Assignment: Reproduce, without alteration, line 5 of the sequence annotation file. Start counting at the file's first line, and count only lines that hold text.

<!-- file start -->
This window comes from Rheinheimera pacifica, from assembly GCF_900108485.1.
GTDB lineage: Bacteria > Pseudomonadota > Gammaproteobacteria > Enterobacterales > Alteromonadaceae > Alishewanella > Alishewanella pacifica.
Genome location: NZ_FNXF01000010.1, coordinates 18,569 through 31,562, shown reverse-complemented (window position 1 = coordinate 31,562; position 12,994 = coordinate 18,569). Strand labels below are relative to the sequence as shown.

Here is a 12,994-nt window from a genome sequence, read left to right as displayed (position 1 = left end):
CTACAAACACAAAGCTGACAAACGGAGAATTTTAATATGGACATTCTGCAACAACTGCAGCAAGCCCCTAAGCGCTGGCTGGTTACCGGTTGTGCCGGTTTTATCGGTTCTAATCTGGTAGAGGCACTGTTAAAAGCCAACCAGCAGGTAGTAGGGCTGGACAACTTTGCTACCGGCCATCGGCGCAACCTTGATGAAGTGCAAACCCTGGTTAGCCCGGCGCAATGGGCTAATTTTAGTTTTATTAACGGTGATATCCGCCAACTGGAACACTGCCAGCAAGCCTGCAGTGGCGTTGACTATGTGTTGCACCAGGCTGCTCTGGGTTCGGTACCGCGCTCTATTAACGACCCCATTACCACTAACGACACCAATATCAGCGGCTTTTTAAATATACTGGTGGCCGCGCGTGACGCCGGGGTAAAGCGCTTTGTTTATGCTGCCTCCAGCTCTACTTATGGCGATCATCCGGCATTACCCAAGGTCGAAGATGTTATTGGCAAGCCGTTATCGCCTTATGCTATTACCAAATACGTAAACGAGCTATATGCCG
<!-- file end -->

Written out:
CTACAAACACAAAGCTGACAAACGGAGAATTTTAATATGGACATTCTGCAACAACTGCAGCAAGCCCCTAAGCGCTGGCTGGTTACCGGTTGTGCCGGTTTTATCGGTTCTAATCTGGTAGAGGCACTGTTAAAAGCCAACCAGCAGGTAGTAGGGCTGGACAACTTTGCTACCGGCCATCGGCGCAACCTTGATGAAGTGCAAACCCTGGTTAGCCCGGCGCAATGGGCTAATTTTAGTTTTATTAACGGTGATATCCGCCAACTGGAACACTGCCAGCAAGCCTGCAGTGGCGTTGACTATGTGTTGCACCAGGCTGCTCTGGGTTCGGTACCGCGCTCTATTAACGACCCCATTACCACTAACGACACCAATATCAGCGGCTTTTTAAATATACTGGTGGCCGCGCGTGACGCCGGGGTAAAGCGCTTTGTTTATGCTGCCTCCAGCTCTACTTATGGCGATCATCCGGCATTACCCAAGGTCGAAGATGTTATTGGCAAGCCGTTATCGCCTTATGCTATTACCAAATACGTAAACGAGCTATATGCCG